They’re funny because they’re true. We’re all going through the same management theater even though we all know it’s not working well.

But it’s not that we’ve been stupid. It’s that we’ve had the wrong model for how an enterprise should work.

What’s wrong?

For the last 100+ years, our model for the modern corporation has been a machine, and all the players in it merely parts.

This has had some upside and, for certain kinds of work, still does. We focused on process, repeatability, and automation. We became much more efficient at making and moving things.

The problems arose when we applied that mechanical model to everything we do in a company.

In applying this mechanistic model, we’ve tried to take the human out of work. We created management processes for everything, organized people into discrete units to implement parts of those processes, and then measured inputs and outputs.

The corporate machine would work well if only everyone knew their part and all the parts were aligned properly,

But we aren’t aligned like cogs. Much of management is about people. And people, to quote Trisha Liu, are “messy.”

What’s possible?

Humanize”, an excellent book by Maddie Grant and Jamie Notter, points to another way, “a dramatic shift away from our mechanical model and toward a more human way of running our organizations.”

Importantly, “Humanize” doesn’t preach overhauling everything we do but seeks to complement our mechanical model with a more natural, biological approach to work. To embrace our humanity and create a working environment that’s more agile and self-organizing. One that tries many new things and fails but, in so doing, is more adaptive and likely to survive.

How might we achieve this? What would it look like? Since it’s not a machine, there’s no blueprint. No mechanistic model to try and replicate.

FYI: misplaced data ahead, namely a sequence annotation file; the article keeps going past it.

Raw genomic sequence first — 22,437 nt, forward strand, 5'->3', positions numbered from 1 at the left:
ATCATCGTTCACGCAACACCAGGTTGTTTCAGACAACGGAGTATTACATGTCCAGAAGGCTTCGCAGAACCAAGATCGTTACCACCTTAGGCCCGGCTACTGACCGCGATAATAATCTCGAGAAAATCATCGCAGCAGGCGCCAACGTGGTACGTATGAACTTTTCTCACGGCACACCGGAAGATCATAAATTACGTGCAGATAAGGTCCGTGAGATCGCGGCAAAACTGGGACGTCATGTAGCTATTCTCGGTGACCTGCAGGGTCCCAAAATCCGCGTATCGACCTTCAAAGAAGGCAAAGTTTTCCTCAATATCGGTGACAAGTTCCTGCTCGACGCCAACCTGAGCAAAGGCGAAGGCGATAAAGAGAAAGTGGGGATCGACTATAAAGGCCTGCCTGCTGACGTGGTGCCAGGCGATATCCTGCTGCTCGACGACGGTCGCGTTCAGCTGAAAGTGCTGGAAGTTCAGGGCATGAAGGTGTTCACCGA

Instead, the authors demonstrate how core elements of our humanity can be applied and used as a latticework – like amino acids in a double helix – upon which a modern business can grow.

What’s next?

Changing our very concept of an enterprise is a really, really big idea. It’s heretical. It goes against everything we’ve been taught. It’s different from what everybody else is doing.

It’s akin to what the first quantum physicists went through – and are still going through – as they overturned centuries of Newton’s classical mechanical model of the universe. From “Humanize”:

“Going against centuries of scientific truth is not easy, even for the scientists who led the way. Quantum physicist Neils Bohr said, “Anyone who is not shocked by quantum theory has not understood it.” We have collectively struggled to find language that describes the strange reality of quantum physics. One astronomer said “the universe begins to look more like a great thought than a great machine.: Having grown up in a world of machines, we have a hard time figuring out what a thought looks like.”

We’re amazed by possibilities of social media and social business, of re-humanizing businesses. Yet we, too, struggle with language to describe the future of management. And it may take decades for these ideas to evolve and for us to implement them well.

Applying the ideas in “Humanize” is a great first step.